Our HomeHuts project aims to crack a tough nut. Build anywhere, build or pack away in a day or two, keep it affordable by just about anyone, and make it a home aligned by nature being off grid and with natural materials. Small but substantial. Duncan Passmore has been working on the Shepherd’s Hut indigenous shelter with Schumacher College in Devon. It is this scale of space that we want to take through the next round of design and experimentation to make this kind of design modular and easy to move and build.
Glass South Face – the entire front face opens. Each room is glazed with operable windows for ventilation which sit over the top of trifolding doors. The back skylights and air vents are triple glazed poly carbonate and all vents are gravity operated using yatching cleats. Heavy curtains are used to reduce night time heat loss and a thermal drop down blind is used in the kitchen.
Solar Hot Water – a very large array is installed for heating water directly from the sun. This is mounted on the front of the building. The system uses black silicon tubing to carry the hotwater and a covering of glass tiles fitted to roofing bars. The result is 11m2 of roof which harvests hot water free from the sun. Key to the design is the very large domestic solar hot water tank. At 1000 litres, the tank is 5 many times bigger than a conventional tank – storing plenty of hot water during sunny days, and keeping a supply for cloudy days.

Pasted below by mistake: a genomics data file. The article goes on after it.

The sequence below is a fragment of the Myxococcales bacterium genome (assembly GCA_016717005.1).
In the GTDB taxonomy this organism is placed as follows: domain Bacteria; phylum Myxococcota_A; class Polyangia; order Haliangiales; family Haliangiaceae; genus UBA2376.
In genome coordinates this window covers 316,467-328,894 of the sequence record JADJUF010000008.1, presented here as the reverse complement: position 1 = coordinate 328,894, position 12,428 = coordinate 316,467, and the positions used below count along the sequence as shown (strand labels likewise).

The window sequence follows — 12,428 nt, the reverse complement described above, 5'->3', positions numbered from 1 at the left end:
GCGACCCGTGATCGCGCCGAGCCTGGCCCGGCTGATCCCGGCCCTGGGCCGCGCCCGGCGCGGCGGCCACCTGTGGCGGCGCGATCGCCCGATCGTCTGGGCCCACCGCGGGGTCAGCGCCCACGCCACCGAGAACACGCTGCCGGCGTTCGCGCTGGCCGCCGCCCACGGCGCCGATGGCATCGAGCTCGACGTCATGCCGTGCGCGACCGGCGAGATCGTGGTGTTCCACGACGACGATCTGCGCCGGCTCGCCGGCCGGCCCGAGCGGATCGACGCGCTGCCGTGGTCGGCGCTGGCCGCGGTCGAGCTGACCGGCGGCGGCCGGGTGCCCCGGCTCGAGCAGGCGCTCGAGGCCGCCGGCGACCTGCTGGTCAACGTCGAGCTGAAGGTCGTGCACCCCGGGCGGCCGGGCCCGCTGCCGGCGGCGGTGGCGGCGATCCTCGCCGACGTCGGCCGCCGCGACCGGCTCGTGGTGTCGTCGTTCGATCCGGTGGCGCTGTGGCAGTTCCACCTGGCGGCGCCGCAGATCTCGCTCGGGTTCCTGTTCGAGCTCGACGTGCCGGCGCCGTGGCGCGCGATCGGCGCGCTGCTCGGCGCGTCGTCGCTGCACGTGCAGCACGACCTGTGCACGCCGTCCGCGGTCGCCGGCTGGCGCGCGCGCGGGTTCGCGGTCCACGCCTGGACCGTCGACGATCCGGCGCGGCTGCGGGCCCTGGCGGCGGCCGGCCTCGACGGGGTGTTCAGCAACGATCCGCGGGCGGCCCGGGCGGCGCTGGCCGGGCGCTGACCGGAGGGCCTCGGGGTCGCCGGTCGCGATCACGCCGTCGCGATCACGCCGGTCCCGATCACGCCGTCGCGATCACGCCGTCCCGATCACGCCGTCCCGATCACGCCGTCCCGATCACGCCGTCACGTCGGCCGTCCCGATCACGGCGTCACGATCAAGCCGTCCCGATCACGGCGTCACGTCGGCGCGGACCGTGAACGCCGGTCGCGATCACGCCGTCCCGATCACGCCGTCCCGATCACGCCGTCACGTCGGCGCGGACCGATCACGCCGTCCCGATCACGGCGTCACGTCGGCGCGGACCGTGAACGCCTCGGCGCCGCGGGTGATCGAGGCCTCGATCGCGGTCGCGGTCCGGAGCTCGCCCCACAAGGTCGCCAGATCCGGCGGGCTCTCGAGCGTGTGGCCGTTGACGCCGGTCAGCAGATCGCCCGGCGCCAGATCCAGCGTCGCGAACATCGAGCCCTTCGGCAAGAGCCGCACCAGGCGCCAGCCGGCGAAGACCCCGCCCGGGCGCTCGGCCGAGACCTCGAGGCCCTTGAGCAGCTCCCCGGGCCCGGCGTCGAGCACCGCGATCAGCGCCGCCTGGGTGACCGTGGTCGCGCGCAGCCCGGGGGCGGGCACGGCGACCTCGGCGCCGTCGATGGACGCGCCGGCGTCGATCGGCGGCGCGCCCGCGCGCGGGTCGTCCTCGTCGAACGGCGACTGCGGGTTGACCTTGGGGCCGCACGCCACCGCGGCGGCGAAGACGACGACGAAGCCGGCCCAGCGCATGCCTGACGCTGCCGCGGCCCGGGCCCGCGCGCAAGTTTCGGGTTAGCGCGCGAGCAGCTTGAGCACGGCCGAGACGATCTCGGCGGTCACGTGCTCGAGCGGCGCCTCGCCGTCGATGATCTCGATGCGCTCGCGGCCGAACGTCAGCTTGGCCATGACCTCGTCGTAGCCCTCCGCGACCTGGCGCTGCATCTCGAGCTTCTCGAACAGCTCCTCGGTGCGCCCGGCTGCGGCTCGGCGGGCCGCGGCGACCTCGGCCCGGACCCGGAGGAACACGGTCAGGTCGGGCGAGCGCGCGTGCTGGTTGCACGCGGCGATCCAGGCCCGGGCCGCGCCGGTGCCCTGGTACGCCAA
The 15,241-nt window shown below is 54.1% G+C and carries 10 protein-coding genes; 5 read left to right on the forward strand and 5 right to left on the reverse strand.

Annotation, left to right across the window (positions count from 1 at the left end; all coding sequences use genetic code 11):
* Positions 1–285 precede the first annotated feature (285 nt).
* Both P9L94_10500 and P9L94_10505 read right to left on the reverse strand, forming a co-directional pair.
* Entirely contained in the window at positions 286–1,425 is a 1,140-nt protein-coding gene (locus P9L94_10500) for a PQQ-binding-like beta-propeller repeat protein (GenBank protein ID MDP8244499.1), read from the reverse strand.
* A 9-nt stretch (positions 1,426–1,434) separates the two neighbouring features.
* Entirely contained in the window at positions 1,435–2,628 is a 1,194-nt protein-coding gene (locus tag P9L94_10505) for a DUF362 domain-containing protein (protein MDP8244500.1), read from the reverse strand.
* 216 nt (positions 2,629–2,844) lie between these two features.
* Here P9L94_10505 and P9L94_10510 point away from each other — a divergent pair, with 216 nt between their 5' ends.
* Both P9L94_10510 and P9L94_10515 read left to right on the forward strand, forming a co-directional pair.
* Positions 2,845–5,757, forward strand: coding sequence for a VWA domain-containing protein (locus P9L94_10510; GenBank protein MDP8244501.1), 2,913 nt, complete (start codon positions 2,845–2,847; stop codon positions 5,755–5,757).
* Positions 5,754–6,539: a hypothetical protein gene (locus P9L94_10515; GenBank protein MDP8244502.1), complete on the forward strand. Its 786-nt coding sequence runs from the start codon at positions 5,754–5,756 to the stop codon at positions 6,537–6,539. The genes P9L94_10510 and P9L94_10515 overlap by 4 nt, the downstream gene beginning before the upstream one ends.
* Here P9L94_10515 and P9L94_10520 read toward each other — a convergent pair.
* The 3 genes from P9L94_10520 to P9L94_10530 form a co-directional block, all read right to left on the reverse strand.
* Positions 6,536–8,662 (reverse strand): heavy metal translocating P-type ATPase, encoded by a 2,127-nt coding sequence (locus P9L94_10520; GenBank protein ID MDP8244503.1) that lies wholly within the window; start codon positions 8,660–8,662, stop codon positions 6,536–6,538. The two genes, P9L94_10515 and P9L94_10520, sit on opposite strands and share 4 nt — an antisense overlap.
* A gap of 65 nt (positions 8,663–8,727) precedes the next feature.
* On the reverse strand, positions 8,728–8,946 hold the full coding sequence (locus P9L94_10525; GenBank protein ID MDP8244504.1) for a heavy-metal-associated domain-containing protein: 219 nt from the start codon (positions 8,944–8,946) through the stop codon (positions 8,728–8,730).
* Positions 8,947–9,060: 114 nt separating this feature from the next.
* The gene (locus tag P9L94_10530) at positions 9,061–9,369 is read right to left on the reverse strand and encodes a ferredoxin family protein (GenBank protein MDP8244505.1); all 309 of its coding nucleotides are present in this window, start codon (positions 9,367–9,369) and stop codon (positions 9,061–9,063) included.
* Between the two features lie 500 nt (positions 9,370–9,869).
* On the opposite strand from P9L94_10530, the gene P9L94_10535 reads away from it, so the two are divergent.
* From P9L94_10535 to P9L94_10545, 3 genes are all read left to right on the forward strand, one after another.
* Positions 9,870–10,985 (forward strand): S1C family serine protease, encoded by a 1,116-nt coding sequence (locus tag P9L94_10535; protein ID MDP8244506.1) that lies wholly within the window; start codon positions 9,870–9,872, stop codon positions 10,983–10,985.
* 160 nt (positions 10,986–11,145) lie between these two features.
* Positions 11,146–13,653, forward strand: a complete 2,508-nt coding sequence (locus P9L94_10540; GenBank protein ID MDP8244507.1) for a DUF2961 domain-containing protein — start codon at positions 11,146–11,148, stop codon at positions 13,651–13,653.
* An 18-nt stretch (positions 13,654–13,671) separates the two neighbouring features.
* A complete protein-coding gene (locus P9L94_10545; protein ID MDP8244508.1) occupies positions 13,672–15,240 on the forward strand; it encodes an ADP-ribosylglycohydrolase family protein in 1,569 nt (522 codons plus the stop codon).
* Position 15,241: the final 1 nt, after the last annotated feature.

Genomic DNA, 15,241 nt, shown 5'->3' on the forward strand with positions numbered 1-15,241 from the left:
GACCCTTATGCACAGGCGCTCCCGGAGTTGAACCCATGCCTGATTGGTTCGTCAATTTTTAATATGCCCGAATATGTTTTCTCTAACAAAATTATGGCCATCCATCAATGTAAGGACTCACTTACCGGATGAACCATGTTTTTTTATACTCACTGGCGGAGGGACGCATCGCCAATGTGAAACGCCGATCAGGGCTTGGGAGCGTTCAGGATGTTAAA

strawbale building provides beautiful affordable homes and anyone can get involved – Bee Rowan
I travelled to Ireland and stayed as a guest with Carina Mount Charles at Rock Farm Slane, on the banks of the river Boyne, where Bee Rowan was orchestrating new Strawbale building projects. We filmed Bee and her team on location harvesting straw from the fields, and putting the first of the Rock Farm straw buildings together. The film is being edited down to a 3 minute 101vision on strawbale building with Bee Rowan.